Svend Foyn introduced mechanized, steam-powered catcher boats equipped with bow-chaser deck cannons and heavy-caliber harpoons that exploded on impact. Foyn constructed his 86-ton, seven-knot Spes et Fides, the first steam-powered whale catcher. The ship was equipped with seven whale guns separately mounted on the forecastle, each firing a harpoon and grenade. The vessel was 94 feet (29 m) long, with a 20-horsepower (15-kW) engine. It could reach a speed of 7 knots (13 km/h).[9]

With this development, he launched Norway into a new and profitable industry. After years of perfecting a cannon that could fire a grenade and harpoon simultaneously, Foyn finally managed to catch 30 whales in 1868. These increased efficiency and volume, enabling the harvest not only of all of the species that had been hunted for, but also the largest species which had eluded all previous hunting technologies. The whaling industry was in decline when Foyn first began his development of the bow-mounted harpoon cannon. Foyn's eventual successful development of the cannon, in combination with fast and sleek steam-powered catcher vessels, ushered in a modern whaling industry that was to become dominated first by the Norwegians, then the British and finally the Russians and Japanese. [10]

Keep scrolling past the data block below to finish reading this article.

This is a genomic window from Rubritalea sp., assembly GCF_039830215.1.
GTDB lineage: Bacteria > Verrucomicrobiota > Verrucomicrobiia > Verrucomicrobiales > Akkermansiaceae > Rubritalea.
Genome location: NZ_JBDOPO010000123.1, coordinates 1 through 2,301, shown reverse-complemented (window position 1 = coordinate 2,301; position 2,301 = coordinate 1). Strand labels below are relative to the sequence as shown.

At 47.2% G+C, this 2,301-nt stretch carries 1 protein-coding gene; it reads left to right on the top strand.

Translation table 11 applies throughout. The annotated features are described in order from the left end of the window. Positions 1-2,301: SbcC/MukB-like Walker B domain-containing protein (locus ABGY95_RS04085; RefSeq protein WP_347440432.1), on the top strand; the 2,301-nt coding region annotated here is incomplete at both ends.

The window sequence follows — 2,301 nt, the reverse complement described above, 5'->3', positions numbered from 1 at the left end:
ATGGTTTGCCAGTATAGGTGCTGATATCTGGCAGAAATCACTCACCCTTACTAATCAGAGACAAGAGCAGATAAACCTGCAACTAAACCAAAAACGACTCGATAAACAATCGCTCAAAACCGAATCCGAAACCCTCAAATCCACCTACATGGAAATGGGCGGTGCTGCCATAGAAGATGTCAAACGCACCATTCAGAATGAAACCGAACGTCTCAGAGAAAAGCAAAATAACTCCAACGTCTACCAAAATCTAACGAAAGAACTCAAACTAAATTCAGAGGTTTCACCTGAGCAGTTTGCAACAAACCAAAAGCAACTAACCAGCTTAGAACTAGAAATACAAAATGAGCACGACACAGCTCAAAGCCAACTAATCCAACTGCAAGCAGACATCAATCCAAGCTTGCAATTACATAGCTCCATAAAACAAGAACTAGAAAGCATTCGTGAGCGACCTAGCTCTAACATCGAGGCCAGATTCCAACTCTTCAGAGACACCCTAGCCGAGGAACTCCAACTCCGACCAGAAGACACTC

The Antarctic Expedition of 1894–95 was funded by Svend Foyn and led by Henrik Johan Bull. The two-year expedition was a whaling expedition that sailed to the Ross Sea aboard the ship Antarctic. The crew included Carsten Borchgrevink, who later led the Southern Cross Expedition to Antarctica. [11] [12]


By processing the whale's raw materials in its own facilities, Foyn steadily increase his profit and accumulated a considerable fortune. He donated funds for several purposes including worker housing in Tonsberg (Svend Foyns Arbeiderboliger). He gave funds to benefit his employees and later bequeathed his fortune to a mission fund. Foyn restored and protected workers' homes.

In 1865 there were 73 flats and 303 residents. There was a library, prayer room and the country's first kindergarten. Svend Foyn was not only a man before his time in the modern whaling industry, but also as regards social conditions. Svend and Lena Foyn's Memorial, a home for elderly ladies was founded by Lena Foyn in 1896. Svend Foyn Chapel (Svend Foyns bedehus) was consecrated November 5, 1876. There was seating for 500 people and at the time it was among Norway's largest and most beautiful chapels.[13][14]